UK credit impulse: There is nothing new under the sun

Thursday 15 November 2018
Christopher Dembik

By: Christopher Dembik, Head of Macro Analysis, Saxo Bank 

The wave of optimism we observed yesterday after a Brexit deal was announced was clearly premature. The warning from Scottish PM was already a negative sign regarding the evolution of the situation. At the time of writing, everything indicates that Prime minister May will lose Brexit vote due to the opposition of DUP and Conservative rebels. The political situation is still very messy, but it seems that the backstop deal was one of the main reasons pushing two senior members of Cabinet to resign in the past hours. To win Parliament vote, Theresa May needs an improbable number of opposition MPs to vote for the deal, which is a colossal and probably impossible task. Based on Eurasia analysts’ forecasts, there are essentially two base scenarios for today: either the government is defeated by a small margin (17 votes) or it loses by majority of 37 votes. In any case, this opens the door to more political uncertainty, a chaotic exit, a new general election or even a second referendum.

In this context, downside risks to UK growth remain very high, mainly for three reasons:

Leading indicators still points to lower growth: Most recent soft and hard data tend to confirm that the rather positive momentum that the UK has experienced over the summer was mainly weather-related. Q4 GDP is set to be weak and this trend is expected to continue over the course of next year. UK OECD leading indicator, which is designed to anticipate turning points in the economy 6-9 months ahead, fell in September for the 14th straight month. The YoY rate started the year at minus 0.6%; now stands at minus 1.45%. This is quite a swing over nine months! And the level, at 98.9, is the lowest since September 2012.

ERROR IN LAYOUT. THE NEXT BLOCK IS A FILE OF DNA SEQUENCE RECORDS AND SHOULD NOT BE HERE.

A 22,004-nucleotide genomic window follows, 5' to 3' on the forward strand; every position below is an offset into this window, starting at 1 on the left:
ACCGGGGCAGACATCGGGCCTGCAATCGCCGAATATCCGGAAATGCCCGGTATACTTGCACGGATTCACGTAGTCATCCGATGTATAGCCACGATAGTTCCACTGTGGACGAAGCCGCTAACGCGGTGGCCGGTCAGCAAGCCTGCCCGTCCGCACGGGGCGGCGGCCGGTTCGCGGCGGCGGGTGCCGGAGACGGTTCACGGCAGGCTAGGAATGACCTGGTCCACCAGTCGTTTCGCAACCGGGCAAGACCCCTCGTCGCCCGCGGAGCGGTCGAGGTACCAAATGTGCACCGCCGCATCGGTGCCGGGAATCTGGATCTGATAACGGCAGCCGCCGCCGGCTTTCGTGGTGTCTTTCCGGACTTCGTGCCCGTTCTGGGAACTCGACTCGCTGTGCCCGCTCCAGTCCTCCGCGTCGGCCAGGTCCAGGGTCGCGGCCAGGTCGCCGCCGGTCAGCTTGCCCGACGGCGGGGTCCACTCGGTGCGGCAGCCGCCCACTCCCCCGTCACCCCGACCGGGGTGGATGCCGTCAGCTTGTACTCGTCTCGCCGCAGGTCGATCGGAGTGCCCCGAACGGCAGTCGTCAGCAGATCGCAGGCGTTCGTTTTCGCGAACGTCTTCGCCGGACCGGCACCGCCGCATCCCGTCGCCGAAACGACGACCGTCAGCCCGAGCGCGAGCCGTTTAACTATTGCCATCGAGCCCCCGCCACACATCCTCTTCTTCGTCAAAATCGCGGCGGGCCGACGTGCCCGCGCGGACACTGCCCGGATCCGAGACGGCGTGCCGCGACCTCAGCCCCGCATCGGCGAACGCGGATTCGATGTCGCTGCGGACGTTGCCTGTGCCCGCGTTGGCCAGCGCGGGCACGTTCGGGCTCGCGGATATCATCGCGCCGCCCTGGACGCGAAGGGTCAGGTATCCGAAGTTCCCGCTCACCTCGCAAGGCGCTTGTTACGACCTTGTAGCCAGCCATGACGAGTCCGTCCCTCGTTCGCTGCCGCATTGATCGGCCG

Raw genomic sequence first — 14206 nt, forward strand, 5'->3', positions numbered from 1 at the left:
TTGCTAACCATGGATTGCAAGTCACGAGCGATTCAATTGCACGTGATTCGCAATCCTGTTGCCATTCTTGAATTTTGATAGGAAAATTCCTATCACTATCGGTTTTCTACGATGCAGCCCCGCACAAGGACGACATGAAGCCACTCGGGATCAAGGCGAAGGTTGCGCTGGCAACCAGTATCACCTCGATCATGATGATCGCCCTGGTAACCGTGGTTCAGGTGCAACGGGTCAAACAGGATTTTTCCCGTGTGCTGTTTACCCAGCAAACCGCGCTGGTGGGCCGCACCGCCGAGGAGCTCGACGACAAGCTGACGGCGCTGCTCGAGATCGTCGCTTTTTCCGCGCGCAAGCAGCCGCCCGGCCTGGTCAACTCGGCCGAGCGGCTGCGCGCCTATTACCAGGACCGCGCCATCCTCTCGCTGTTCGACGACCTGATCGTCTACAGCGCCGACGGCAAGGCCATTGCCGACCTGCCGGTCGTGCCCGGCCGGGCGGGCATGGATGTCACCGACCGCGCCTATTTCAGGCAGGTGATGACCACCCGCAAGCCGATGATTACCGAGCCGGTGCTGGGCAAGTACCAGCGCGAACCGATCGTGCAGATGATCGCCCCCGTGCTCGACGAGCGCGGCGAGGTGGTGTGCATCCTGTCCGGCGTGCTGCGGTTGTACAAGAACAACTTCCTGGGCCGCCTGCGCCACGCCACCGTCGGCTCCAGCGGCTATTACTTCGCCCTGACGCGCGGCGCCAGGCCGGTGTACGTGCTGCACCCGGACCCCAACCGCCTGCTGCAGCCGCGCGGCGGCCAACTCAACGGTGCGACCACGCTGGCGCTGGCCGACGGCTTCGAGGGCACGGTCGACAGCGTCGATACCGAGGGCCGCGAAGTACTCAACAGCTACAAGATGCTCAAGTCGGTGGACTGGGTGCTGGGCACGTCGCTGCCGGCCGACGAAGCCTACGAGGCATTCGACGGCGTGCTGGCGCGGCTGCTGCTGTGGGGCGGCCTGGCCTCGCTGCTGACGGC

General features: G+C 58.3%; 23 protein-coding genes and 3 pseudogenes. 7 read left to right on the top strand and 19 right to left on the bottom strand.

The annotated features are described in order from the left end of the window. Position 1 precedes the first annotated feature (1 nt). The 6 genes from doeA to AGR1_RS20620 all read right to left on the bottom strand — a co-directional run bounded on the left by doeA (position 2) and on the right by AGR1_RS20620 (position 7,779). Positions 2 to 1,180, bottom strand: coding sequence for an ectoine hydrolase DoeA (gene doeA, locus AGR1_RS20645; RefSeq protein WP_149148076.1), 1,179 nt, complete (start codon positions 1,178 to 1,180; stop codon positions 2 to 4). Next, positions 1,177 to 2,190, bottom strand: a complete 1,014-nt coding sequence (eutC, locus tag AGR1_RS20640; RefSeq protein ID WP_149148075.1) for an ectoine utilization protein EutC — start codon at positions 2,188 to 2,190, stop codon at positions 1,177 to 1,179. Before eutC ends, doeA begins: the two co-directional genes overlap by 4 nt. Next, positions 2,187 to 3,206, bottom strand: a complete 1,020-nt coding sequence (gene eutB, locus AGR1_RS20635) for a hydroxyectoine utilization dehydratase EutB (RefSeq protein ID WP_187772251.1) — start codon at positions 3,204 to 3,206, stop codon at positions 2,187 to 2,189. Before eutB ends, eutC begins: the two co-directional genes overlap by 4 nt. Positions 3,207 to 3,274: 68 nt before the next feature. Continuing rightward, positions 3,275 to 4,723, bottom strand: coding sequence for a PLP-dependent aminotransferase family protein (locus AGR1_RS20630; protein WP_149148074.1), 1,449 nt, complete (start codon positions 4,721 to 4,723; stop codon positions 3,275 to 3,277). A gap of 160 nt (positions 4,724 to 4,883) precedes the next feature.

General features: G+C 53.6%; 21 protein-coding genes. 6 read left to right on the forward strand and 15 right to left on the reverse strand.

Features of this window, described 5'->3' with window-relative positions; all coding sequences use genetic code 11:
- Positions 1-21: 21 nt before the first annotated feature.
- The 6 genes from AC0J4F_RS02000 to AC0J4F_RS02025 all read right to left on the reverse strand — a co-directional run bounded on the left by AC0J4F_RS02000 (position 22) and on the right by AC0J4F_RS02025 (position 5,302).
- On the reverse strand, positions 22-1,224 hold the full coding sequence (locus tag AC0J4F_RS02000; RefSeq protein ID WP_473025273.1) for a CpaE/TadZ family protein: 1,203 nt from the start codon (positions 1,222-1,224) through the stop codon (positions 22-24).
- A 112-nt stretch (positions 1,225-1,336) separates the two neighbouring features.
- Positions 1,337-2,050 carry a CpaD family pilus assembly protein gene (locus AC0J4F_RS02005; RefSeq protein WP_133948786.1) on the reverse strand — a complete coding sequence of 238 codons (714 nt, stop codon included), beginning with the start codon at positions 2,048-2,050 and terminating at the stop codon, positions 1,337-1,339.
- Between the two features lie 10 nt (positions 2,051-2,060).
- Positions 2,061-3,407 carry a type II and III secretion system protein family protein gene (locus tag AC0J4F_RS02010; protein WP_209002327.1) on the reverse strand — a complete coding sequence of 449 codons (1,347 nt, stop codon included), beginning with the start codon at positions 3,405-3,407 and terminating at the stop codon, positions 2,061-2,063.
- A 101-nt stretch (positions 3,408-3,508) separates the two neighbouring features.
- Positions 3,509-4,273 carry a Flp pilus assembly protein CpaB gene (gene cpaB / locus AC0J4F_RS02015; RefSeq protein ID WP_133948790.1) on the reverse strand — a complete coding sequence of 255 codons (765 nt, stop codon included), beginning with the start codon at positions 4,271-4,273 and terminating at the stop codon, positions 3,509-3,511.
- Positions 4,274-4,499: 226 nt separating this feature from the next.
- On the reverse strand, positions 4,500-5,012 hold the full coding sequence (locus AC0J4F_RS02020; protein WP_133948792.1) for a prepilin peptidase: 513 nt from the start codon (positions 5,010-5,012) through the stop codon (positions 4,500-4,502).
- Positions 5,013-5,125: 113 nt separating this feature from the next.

In addition, the credit cycle that fueled the UK in post-GFC period has completely reversed. Our in-house indicator credit impulse, which leads the real economy by 9 to 12 months, is in contraction. It tracks the flow of new credit from the private sector as a percentage of GDP. Last update indicates that the trend is less negative, with credit impulse running at minus 1.55% of GDP versus minus 7.5% of GDP in previous quarter, but it is still firmly downbeat.  Though the correlation between credit impulse and some activity indicators is rather poor (correlation with final domestic demand is at 0.52), this sharp negative trend will surely pose some headwind to GDP growth in the medium term. We expect more negative data in 2019 but it is still too early to consider a serious risk of recession as this will depend on the deal/no-deal being confirmed and implemented.

UK business investment is on a worrying path: Without much surprise, Brexit has a sharp negative impact on business investment in a context of lower flow of new credit. Looking at the disappointing path of business investment over the past quarters, we don’t see where the “underlying strength” of the UK economy that pointed out Hammond is hiding. As long as the political morass continues, business confidence and investment will only move lower, ultimately limiting UK’s potential GDP growth and increasing the risk of a prolonged period of low growth.

UK household financial stress is increasing: It is well-illustrated by the flow of new personal loans and overdrafts since the referendum. As we can see in the graph below, it has been heading south, entering in contraction last Spring. In our view, this is one of the most worrying trends since it is a brutal signal the credit boom that drove the UK economy in the post-crisis years is definitively over.

Unless a last-minute surprise, it is hard to see what could change the negative medium-term trend of UK growth. This fantasy vision of an absolute and unlimited sovereignty will certainly lead to one of the most striking destructions of wealth, power and confidence in a Western European country since WWII.

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